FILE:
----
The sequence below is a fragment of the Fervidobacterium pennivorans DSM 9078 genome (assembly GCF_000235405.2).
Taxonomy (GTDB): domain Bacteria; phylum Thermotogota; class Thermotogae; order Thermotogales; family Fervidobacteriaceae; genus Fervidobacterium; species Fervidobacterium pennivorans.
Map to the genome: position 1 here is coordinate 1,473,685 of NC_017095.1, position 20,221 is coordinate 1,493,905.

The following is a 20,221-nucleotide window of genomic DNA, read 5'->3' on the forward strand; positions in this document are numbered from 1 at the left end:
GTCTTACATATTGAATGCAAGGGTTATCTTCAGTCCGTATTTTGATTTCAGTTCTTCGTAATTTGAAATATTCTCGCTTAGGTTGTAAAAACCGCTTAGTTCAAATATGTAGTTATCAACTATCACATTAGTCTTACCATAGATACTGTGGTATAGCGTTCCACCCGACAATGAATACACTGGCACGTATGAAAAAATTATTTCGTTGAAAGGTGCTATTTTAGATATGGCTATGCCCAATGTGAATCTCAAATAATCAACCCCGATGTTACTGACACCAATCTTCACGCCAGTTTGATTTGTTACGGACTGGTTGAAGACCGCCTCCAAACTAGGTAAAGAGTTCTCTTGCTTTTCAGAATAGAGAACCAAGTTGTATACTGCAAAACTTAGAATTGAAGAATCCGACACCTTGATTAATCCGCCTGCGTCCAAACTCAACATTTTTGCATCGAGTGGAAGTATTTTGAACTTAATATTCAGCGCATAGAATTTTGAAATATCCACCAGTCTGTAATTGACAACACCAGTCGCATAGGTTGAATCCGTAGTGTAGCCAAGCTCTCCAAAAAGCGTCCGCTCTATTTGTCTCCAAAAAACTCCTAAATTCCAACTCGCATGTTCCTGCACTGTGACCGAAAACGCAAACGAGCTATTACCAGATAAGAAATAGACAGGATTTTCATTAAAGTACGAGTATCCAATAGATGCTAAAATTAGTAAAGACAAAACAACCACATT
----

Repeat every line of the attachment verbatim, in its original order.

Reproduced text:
The sequence below is a fragment of the Fervidobacterium pennivorans DSM 9078 genome (assembly GCF_000235405.2).
Taxonomy (GTDB): domain Bacteria; phylum Thermotogota; class Thermotogae; order Thermotogales; family Fervidobacteriaceae; genus Fervidobacterium; species Fervidobacterium pennivorans.
Map to the genome: position 1 here is coordinate 1,473,685 of NC_017095.1, position 20,221 is coordinate 1,493,905.

The following is a 20,221-nucleotide window of genomic DNA, read 5'->3' on the forward strand; positions in this document are numbered from 1 at the left end:
GTCTTACATATTGAATGCAAGGGTTATCTTCAGTCCGTATTTTGATTTCAGTTCTTCGTAATTTGAAATATTCTCGCTTAGGTTGTAAAAACCGCTTAGTTCAAATATGTAGTTATCAACTATCACATTAGTCTTACCATAGATACTGTGGTATAGCGTTCCACCCGACAATGAATACACTGGCACGTATGAAAAAATTATTTCGTTGAAAGGTGCTATTTTAGATATGGCTATGCCCAATGTGAATCTCAAATAATCAACCCCGATGTTACTGACACCAATCTTCACGCCAGTTTGATTTGTTACGGACTGGTTGAAGACCGCCTCCAAACTAGGTAAAGAGTTCTCTTGCTTTTCAGAATAGAGAACCAAGTTGTATACTGCAAAACTTAGAATTGAAGAATCCGACACCTTGATTAATCCGCCTGCGTCCAAACTCAACATTTTTGCATCGAGTGGAAGTATTTTGAACTTAATATTCAGCGCATAGAATTTTGAAATATCCACCAGTCTGTAATTGACAACACCAGTCGCATAGGTTGAATCCGTAGTGTAGCCAAGCTCTCCAAAAAGCGTCCGCTCTATTTGTCTCCAAAAAACTCCTAAATTCCAACTCGCATGTTCCTGCACTGTGACCGAAAACGCAAACGAGCTATTACCAGATAAGAAATAGACAGGATTTTCATTAAAGTACGAGTATCCAATAGATGCTAAAATTAGTAAAGACAAAACAACCACATT